Peter obviously does not know the difficult times that lie ahead – not just for Jesus, but for him and all the rest of the disciples, this ‘mountaintop experience’ or time of consolation is perhaps gifted to them by Jesus as a means by which they can get through the tough times, or times of desolation.

Like Peter we often find ourselves nostalgic for the good times, and in our own childish way can find ourselves wishing that nothing will ever change. Yet perhaps we can recognise that these good times, or times of consolation are gifted to us, to help maintain us on the right path when times get tough or things become uncertain.

14 February 2016 – First Sunday of Lent

Gospel Lk 4:1-13
Man does not live on bread alone.
On the first Sunday of Lent, the Church puts before us this account of Jesus’ temptation in the desert.
At its most basic level, the story of Jesus’ 40 day period of fasting and prayer is for us a source of strength as we undertake our Lenten journey. With all its difficulties and penances, we are comforted by the fact that that He who is without sin is still very much like us in his capacity to experience real temptation.
At a deeper level however, we can see something perhaps more profound in the story. In the first volume of his book Jesus of Nazareth, Pope Benedict XVI devoted his second chapter to what is a truly insightful reflection on today’s reading.
In his reflection on the first temptation, the then-Pope pointed out how at its root, this temptation is not so much about Jesus satisfying his own hunger, but that of elevating the second commandment, to love one’s neighbour, over the first, to love God.
Often we experience the temptation to reduce the Gospel to meeting the physical and social needs of those around us. When this happens our charitable works become nothing more than mere philanthropy, which often leaves out the personal dimension in our call to care for the poor. While our attempts to feed the hungry are indeed well intentioned, Jesus’ response to this temptation, that “man does not live by bread alone” causes us to ask the question ‘what then, does he “live” by?’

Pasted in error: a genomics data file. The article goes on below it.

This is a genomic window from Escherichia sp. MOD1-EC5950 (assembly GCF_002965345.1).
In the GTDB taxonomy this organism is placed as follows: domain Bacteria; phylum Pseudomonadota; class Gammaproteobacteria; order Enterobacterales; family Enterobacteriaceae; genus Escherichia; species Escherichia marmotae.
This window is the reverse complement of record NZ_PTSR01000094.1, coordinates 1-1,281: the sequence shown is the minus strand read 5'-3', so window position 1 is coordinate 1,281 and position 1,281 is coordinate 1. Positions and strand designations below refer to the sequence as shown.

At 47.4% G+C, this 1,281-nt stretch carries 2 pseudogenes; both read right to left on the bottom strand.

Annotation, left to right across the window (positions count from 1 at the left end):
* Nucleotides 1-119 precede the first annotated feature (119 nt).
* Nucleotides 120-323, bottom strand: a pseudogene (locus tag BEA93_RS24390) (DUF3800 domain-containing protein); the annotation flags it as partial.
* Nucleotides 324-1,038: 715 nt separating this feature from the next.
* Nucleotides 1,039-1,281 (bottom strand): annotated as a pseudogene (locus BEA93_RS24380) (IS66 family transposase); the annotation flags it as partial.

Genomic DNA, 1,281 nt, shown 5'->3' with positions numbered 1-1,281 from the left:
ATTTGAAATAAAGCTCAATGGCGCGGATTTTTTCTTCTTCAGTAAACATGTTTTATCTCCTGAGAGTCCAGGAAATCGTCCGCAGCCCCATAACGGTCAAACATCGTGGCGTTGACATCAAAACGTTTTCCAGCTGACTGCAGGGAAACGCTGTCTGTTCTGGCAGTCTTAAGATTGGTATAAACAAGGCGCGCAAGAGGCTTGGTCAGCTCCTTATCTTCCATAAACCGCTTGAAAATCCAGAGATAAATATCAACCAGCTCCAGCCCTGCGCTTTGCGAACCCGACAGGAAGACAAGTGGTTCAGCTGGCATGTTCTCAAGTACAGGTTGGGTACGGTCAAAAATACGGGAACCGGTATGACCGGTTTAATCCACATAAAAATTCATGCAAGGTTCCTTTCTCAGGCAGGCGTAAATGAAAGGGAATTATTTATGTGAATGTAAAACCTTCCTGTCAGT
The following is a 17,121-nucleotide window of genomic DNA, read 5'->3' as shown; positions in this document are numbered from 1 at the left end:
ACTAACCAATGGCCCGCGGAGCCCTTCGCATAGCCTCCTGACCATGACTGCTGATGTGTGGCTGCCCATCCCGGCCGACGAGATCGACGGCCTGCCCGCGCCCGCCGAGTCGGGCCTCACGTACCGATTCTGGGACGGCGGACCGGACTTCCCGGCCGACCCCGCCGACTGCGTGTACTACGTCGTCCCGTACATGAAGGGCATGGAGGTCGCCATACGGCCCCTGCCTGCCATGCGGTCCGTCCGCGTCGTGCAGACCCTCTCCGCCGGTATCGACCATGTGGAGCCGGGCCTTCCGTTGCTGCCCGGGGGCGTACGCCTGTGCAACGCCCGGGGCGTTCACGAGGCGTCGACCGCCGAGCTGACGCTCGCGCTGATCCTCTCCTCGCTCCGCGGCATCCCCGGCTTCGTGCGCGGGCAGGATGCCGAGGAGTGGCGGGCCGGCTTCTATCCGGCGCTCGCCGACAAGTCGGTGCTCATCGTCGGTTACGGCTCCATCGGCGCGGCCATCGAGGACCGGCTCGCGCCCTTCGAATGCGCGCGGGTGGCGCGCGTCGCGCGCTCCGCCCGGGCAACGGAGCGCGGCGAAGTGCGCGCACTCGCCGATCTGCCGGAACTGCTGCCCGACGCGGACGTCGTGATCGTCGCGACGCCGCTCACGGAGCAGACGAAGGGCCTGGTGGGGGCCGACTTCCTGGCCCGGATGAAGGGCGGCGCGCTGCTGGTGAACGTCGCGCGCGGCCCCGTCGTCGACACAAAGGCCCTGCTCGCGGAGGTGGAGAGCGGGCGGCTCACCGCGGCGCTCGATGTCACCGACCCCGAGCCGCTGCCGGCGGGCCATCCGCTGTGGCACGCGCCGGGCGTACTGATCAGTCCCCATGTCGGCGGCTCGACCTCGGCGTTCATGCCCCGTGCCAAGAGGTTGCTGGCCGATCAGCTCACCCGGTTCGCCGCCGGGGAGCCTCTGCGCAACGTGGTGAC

According to Benedict, “At the heart of all temptations … is the act of pushing God aside because we perceive him as secondary, if not actually superfluous and annoying, in comparison with all the apparently far more urgent matters that fill our lives” (p. 28)
We stand in need of a constant reminder that God is the answer to the deepest longings of the human heart, and that the ongoing temptation to satisfy these longings without God will always end in greater suffering.

Point to Ponder
“Is he real, reality itself, or isn’t he? Is he good, or do we have to invent the good ourselves? The God question is the fundamental question, and sets us down right at the crossroads of human existence”
(Benedict XVI, Jesus of Nazareth, vol.1, p.29)